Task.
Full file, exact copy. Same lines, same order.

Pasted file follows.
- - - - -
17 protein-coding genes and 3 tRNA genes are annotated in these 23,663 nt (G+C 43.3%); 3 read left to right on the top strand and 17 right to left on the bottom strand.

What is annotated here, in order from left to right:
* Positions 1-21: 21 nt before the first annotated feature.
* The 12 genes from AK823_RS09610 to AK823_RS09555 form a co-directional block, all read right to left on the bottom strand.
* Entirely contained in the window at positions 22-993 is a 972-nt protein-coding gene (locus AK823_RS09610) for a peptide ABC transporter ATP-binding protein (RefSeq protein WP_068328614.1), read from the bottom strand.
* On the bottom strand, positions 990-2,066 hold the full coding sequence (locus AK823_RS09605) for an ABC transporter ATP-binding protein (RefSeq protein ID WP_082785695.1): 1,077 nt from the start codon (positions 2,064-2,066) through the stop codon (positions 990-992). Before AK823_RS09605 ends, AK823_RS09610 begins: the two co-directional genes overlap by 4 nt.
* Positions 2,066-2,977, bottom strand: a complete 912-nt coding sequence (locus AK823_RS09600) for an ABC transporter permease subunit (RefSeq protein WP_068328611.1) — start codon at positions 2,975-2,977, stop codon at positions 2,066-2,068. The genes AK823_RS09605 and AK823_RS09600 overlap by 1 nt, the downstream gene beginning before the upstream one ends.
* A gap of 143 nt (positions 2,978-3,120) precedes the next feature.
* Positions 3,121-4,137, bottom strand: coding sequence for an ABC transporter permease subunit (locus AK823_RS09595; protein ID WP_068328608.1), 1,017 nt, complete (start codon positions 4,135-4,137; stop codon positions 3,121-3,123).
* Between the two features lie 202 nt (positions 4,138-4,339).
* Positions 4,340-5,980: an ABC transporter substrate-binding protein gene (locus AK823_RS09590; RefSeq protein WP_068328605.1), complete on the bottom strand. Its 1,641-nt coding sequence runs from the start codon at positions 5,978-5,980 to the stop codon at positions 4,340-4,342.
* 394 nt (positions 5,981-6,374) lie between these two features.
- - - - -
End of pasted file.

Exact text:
17 protein-coding genes and 3 tRNA genes are annotated in these 23,663 nt (G+C 43.3%); 3 read left to right on the top strand and 17 right to left on the bottom strand.

What is annotated here, in order from left to right:
* Positions 1-21: 21 nt before the first annotated feature.
* The 12 genes from AK823_RS09610 to AK823_RS09555 form a co-directional block, all read right to left on the bottom strand.
* Entirely contained in the window at positions 22-993 is a 972-nt protein-coding gene (locus AK823_RS09610) for a peptide ABC transporter ATP-binding protein (RefSeq protein WP_068328614.1), read from the bottom strand.
* On the bottom strand, positions 990-2,066 hold the full coding sequence (locus AK823_RS09605) for an ABC transporter ATP-binding protein (RefSeq protein ID WP_082785695.1): 1,077 nt from the start codon (positions 2,064-2,066) through the stop codon (positions 990-992). Before AK823_RS09605 ends, AK823_RS09610 begins: the two co-directional genes overlap by 4 nt.
* Positions 2,066-2,977, bottom strand: a complete 912-nt coding sequence (locus AK823_RS09600) for an ABC transporter permease subunit (RefSeq protein WP_068328611.1) — start codon at positions 2,975-2,977, stop codon at positions 2,066-2,068. The genes AK823_RS09605 and AK823_RS09600 overlap by 1 nt, the downstream gene beginning before the upstream one ends.
* A gap of 143 nt (positions 2,978-3,120) precedes the next feature.
* Positions 3,121-4,137, bottom strand: coding sequence for an ABC transporter permease subunit (locus AK823_RS09595; protein ID WP_068328608.1), 1,017 nt, complete (start codon positions 4,135-4,137; stop codon positions 3,121-3,123).
* Between the two features lie 202 nt (positions 4,138-4,339).
* Positions 4,340-5,980: an ABC transporter substrate-binding protein gene (locus AK823_RS09590; RefSeq protein WP_068328605.1), complete on the bottom strand. Its 1,641-nt coding sequence runs from the start codon at positions 5,978-5,980 to the stop codon at positions 4,340-4,342.
* 394 nt (positions 5,981-6,374) lie between these two features.